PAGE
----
Thousands of Libyans took to the streets for the second consecutive Friday to protest against a decision by the interim parliament to extend its mandate.
The General National Congress (GNC), Libya's top political authority, was elected in July 2012 for a term of 18 months and tasked with leading the country's transition after the 2011 uprising.
Earlier this month it decided to extend its mandate until December despite opposition by Libyans critical of its inability to halt the country's slide into chaos.
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That decision has divided Libyans, stoking tensions and fears of a political vacuum in a country plagued by growing lawlessness since the ouster of long-time dictator Moamer Kadhafi three years ago.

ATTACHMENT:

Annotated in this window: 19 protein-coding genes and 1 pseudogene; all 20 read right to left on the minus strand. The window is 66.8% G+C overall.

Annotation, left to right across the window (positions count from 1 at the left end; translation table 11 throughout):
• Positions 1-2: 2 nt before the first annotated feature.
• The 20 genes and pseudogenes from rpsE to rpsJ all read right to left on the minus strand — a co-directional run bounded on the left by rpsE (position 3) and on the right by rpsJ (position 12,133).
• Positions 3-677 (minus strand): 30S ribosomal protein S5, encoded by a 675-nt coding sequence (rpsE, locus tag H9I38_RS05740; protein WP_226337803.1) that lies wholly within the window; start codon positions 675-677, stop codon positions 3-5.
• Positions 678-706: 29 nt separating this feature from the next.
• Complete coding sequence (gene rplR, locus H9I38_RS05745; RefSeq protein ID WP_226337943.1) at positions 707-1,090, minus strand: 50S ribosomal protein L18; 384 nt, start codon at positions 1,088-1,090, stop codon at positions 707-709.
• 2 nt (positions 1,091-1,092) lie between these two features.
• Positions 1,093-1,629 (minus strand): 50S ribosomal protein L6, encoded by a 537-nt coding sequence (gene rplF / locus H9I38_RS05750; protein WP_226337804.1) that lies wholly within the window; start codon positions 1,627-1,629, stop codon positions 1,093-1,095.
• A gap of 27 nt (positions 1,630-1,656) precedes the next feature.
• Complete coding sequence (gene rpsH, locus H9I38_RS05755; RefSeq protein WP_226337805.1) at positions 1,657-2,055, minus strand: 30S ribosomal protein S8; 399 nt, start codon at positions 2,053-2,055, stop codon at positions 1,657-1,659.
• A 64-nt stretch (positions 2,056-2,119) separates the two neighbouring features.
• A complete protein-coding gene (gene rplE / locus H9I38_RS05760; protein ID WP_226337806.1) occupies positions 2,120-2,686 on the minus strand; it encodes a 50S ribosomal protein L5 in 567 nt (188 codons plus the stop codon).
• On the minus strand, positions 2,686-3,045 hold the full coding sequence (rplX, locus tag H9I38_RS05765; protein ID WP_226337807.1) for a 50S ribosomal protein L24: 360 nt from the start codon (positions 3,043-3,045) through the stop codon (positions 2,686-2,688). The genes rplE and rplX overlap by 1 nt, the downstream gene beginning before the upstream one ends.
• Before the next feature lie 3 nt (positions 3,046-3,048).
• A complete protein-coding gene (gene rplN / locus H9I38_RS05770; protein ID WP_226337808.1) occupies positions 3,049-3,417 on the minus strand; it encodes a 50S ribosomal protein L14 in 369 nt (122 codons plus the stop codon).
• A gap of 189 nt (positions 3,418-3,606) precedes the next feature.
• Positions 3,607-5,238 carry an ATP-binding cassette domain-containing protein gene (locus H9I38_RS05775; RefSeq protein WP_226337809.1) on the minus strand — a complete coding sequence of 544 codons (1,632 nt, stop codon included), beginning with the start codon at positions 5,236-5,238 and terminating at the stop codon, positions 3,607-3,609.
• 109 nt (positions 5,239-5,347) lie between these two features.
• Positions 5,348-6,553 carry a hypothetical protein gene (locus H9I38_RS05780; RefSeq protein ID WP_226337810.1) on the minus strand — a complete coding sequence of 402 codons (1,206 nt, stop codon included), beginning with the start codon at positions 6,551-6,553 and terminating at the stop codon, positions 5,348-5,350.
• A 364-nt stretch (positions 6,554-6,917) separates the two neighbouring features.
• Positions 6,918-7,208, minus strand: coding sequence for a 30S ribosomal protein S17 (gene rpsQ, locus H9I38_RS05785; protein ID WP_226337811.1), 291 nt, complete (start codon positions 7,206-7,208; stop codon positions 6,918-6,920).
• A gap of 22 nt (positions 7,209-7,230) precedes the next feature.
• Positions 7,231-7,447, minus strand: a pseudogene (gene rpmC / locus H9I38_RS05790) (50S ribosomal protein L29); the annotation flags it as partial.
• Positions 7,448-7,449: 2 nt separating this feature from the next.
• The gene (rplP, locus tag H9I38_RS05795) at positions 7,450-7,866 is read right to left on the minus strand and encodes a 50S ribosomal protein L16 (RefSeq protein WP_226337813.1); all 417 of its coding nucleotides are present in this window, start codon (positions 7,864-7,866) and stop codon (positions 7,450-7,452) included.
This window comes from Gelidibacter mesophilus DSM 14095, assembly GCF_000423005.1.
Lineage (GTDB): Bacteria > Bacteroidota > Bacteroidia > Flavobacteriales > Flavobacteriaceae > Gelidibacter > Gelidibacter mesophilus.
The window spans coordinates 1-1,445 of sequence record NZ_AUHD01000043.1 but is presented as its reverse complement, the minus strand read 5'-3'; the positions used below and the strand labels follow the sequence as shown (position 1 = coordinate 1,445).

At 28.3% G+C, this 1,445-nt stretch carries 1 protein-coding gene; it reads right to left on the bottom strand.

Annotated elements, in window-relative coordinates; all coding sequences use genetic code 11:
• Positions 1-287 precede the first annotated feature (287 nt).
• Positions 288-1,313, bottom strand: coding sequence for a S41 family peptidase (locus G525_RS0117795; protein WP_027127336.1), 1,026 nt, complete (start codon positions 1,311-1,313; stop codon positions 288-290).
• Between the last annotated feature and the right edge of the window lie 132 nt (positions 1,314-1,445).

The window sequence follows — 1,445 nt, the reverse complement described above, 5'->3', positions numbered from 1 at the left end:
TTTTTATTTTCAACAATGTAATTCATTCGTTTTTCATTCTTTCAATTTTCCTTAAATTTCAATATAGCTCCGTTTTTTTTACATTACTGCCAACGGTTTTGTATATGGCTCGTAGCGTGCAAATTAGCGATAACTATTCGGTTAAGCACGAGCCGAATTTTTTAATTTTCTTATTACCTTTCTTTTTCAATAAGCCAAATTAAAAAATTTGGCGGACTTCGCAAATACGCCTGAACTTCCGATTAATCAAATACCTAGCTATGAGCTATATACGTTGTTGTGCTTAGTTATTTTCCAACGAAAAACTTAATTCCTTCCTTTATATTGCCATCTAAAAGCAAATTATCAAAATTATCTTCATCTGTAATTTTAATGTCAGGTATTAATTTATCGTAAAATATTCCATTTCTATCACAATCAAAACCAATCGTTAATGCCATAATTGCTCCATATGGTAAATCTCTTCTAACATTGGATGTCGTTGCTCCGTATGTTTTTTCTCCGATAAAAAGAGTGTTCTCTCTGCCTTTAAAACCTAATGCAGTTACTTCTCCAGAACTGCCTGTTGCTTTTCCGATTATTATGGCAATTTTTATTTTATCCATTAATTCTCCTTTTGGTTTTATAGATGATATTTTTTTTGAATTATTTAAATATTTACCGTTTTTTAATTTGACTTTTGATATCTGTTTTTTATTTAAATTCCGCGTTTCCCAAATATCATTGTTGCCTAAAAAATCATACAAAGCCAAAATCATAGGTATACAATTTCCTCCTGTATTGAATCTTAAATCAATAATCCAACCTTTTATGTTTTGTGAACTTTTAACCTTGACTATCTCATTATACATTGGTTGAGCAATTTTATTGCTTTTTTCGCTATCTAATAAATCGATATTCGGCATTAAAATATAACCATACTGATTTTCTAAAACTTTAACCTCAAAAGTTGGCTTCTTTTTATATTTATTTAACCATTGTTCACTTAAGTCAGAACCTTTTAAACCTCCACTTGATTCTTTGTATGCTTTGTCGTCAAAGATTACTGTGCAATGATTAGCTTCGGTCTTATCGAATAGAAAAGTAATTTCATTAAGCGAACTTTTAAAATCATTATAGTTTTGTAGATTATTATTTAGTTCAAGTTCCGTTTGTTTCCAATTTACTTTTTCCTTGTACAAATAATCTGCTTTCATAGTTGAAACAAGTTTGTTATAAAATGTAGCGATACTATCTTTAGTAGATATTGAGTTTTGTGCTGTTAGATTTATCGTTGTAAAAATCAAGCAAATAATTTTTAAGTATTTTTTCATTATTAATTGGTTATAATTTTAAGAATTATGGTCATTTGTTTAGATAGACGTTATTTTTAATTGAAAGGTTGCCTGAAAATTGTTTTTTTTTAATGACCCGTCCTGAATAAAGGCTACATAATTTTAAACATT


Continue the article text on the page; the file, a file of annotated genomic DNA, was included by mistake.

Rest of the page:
Friday's protesters waved Libyan flags and carried red cards against the GNC's extension as well as signs calling on it to step down, and accusing it of being a sponsor of "corruption and terrorism."
"No to an extension, yes to early elections," read one sign.
The protests took place in several squares of the capital, but also in second city Benghazi, the cradle of the 2011 uprising, and in other towns across the North African country.
The demonstrations came as the government and armed forces on Friday moved to quash rumours of an impending coup after a retired general called for parliament and the government to be suspended.